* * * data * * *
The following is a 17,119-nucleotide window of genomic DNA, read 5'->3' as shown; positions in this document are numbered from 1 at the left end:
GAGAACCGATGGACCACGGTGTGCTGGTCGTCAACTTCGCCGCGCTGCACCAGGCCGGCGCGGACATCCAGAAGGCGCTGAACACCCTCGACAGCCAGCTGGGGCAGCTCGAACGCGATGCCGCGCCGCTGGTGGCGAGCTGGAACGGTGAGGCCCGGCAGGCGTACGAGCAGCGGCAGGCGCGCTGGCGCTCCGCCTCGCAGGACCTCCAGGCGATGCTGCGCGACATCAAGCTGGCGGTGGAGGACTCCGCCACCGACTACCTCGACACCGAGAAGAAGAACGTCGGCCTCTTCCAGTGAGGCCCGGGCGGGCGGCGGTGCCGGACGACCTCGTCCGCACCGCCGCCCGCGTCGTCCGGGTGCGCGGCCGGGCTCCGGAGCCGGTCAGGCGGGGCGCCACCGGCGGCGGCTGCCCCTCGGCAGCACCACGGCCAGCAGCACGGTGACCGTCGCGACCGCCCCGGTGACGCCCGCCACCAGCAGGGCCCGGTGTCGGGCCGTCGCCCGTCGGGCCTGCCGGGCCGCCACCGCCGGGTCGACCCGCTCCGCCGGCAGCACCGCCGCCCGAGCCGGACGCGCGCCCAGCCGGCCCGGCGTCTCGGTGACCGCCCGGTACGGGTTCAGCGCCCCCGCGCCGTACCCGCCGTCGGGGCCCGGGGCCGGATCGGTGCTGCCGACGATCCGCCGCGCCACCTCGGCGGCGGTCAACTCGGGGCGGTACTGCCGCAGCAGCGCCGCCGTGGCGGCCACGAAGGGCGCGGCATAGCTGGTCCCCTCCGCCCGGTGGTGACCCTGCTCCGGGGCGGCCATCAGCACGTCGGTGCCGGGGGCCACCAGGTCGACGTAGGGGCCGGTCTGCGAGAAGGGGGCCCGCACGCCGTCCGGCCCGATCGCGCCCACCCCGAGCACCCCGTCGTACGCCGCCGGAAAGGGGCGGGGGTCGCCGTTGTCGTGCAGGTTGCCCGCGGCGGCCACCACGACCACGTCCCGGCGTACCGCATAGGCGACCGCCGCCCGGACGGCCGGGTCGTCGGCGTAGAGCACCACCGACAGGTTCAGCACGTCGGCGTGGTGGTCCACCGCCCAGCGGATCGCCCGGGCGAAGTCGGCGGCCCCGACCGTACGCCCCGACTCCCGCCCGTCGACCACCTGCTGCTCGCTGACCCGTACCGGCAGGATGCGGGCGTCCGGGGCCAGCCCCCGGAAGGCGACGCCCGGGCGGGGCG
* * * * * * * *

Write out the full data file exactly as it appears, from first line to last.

The following is a 17,119-nucleotide window of genomic DNA, read 5'->3' as shown; positions in this document are numbered from 1 at the left end:
GAGAACCGATGGACCACGGTGTGCTGGTCGTCAACTTCGCCGCGCTGCACCAGGCCGGCGCGGACATCCAGAAGGCGCTGAACACCCTCGACAGCCAGCTGGGGCAGCTCGAACGCGATGCCGCGCCGCTGGTGGCGAGCTGGAACGGTGAGGCCCGGCAGGCGTACGAGCAGCGGCAGGCGCGCTGGCGCTCCGCCTCGCAGGACCTCCAGGCGATGCTGCGCGACATCAAGCTGGCGGTGGAGGACTCCGCCACCGACTACCTCGACACCGAGAAGAAGAACGTCGGCCTCTTCCAGTGAGGCCCGGGCGGGCGGCGGTGCCGGACGACCTCGTCCGCACCGCCGCCCGCGTCGTCCGGGTGCGCGGCCGGGCTCCGGAGCCGGTCAGGCGGGGCGCCACCGGCGGCGGCTGCCCCTCGGCAGCACCACGGCCAGCAGCACGGTGACCGTCGCGACCGCCCCGGTGACGCCCGCCACCAGCAGGGCCCGGTGTCGGGCCGTCGCCCGTCGGGCCTGCCGGGCCGCCACCGCCGGGTCGACCCGCTCCGCCGGCAGCACCGCCGCCCGAGCCGGACGCGCGCCCAGCCGGCCCGGCGTCTCGGTGACCGCCCGGTACGGGTTCAGCGCCCCCGCGCCGTACCCGCCGTCGGGGCCCGGGGCCGGATCGGTGCTGCCGACGATCCGCCGCGCCACCTCGGCGGCGGTCAACTCGGGGCGGTACTGCCGCAGCAGCGCCGCCGTGGCGGCCACGAAGGGCGCGGCATAGCTGGTCCCCTCCGCCCGGTGGTGACCCTGCTCCGGGGCGGCCATCAGCACGTCGGTGCCGGGGGCCACCAGGTCGACGTAGGGGCCGGTCTGCGAGAAGGGGGCCCGCACGCCGTCCGGCCCGATCGCGCCCACCCCGAGCACCCCGTCGTACGCCGCCGGAAAGGGGCGGGGGTCGCCGTTGTCGTGCAGGTTGCCCGCGGCGGCCACCACGACCACGTCCCGGCGTACCGCATAGGCGACCGCCGCCCGGACGGCCGGGTCGTCGGCGTAGAGCACCACCGACAGGTTCAGCACGTCGGCGTGGTGGTCCACCGCCCAGCGGATCGCCCGGGCGAAGTCGGCGGCCCCGACCGTACGCCCCGACTCCCGCCCGTCGACCACCTGCTGCTCGCTGACCCGTACCGGCAGGATGCGGGCGTCCGGGGCCAGCCCCCGGAAGGCGACGCCCGGGCGGGGCG